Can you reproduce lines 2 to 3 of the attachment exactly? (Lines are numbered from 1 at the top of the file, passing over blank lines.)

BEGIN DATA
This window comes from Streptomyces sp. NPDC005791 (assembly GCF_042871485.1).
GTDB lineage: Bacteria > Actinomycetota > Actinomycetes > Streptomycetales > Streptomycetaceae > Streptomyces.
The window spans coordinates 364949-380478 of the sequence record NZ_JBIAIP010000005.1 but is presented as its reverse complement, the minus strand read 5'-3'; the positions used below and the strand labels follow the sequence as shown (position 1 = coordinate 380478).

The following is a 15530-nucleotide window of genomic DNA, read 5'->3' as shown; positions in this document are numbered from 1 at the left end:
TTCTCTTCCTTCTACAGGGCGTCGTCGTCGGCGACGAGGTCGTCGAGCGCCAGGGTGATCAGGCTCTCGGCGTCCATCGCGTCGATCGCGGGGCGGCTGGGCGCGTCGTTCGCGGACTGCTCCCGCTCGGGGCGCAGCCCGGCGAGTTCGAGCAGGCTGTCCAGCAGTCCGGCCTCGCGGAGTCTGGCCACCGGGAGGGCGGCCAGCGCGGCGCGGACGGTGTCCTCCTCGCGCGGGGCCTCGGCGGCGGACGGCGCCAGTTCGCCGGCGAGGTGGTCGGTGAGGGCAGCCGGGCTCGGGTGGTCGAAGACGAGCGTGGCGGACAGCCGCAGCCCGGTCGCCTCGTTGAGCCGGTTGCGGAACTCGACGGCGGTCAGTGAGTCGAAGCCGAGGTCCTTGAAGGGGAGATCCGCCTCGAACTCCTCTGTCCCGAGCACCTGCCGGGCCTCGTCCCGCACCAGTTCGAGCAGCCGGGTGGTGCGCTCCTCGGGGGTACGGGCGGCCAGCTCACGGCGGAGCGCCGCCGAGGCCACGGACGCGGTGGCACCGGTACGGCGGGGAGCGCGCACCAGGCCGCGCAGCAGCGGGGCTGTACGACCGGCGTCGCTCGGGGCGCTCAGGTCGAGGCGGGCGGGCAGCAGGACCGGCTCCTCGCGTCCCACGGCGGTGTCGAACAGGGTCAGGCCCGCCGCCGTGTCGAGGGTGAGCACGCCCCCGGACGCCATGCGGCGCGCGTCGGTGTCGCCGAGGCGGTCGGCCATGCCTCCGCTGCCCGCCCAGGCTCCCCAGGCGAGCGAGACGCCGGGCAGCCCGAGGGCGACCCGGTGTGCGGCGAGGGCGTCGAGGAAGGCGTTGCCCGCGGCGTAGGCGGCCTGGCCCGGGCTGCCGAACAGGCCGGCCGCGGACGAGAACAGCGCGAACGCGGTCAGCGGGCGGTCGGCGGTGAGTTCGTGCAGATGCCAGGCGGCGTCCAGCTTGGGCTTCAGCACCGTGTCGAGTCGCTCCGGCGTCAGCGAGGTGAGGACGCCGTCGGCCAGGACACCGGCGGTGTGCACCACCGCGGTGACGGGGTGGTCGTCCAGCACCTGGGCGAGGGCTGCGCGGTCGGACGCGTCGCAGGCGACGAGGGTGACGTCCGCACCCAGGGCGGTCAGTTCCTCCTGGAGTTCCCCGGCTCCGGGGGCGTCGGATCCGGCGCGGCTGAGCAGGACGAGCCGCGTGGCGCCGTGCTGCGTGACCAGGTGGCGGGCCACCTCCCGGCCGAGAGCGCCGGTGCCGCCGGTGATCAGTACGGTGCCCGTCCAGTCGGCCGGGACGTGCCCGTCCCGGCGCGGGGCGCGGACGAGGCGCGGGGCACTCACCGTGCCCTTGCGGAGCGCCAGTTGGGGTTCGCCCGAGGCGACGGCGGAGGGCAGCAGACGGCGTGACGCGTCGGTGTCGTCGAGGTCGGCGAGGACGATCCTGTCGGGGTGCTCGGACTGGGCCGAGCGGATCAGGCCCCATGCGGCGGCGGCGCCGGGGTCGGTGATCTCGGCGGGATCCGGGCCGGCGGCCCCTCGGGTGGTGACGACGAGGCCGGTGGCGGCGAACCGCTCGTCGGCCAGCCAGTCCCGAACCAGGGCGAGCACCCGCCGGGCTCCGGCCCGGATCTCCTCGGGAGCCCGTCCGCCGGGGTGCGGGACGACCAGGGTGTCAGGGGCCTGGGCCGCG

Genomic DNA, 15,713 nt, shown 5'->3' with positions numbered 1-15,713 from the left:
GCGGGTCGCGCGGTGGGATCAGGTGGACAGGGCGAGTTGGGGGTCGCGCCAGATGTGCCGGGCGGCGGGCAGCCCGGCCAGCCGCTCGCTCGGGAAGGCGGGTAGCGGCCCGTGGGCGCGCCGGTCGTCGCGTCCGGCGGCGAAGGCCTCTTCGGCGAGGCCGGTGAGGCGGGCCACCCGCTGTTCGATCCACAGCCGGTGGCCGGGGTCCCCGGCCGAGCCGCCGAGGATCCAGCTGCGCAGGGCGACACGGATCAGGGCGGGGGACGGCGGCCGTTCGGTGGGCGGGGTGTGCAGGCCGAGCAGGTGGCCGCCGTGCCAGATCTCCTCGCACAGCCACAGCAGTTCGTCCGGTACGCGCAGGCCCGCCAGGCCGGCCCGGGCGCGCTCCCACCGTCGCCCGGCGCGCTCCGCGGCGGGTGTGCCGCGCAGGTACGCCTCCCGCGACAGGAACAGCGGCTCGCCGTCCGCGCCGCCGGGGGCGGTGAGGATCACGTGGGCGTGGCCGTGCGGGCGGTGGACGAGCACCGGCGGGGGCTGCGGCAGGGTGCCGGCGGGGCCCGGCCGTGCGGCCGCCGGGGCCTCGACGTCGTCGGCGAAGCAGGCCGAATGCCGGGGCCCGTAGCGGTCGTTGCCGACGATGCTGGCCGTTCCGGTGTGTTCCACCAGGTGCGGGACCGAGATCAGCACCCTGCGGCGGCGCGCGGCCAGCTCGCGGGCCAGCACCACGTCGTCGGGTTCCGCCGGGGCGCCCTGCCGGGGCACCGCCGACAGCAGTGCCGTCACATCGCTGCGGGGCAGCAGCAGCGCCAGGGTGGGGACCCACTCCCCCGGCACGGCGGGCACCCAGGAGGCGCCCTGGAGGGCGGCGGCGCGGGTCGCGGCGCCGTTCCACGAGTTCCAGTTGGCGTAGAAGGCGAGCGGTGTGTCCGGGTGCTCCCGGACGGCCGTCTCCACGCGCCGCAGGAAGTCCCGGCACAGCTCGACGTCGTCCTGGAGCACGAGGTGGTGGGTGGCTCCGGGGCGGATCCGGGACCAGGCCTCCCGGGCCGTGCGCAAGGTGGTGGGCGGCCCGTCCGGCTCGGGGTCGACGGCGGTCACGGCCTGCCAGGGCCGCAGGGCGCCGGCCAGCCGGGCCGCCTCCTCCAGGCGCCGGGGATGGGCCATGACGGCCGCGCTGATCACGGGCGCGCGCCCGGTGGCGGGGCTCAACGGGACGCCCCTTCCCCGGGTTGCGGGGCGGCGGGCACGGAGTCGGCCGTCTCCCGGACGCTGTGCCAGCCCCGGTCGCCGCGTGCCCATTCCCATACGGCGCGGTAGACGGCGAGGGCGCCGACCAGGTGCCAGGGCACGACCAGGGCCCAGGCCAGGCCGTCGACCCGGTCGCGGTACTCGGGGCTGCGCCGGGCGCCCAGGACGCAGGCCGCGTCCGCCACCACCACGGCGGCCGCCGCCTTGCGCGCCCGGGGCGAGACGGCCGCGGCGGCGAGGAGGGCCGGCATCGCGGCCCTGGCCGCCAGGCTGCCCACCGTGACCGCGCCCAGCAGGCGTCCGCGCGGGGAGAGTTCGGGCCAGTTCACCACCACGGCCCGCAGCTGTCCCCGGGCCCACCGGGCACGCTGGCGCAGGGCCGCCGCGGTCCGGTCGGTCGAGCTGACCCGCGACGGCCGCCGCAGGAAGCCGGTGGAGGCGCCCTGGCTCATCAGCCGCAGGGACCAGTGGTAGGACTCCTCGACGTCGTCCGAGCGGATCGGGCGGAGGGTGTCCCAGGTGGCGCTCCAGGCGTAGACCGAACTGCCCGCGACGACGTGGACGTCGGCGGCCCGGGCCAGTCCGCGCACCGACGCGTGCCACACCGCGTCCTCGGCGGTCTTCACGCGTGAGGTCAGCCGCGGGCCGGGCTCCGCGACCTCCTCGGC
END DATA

GTDB lineage: Bacteria > Actinomycetota > Actinomycetes > Streptomycetales > Streptomycetaceae > Streptomyces.
The window spans coordinates 364949-380478 of the sequence record NZ_JBIAIP010000005.1 but is presented as its reverse complement, the minus strand read 5'-3'; the positions used below and the strand labels follow the sequence as shown (position 1 = coordinate 380478).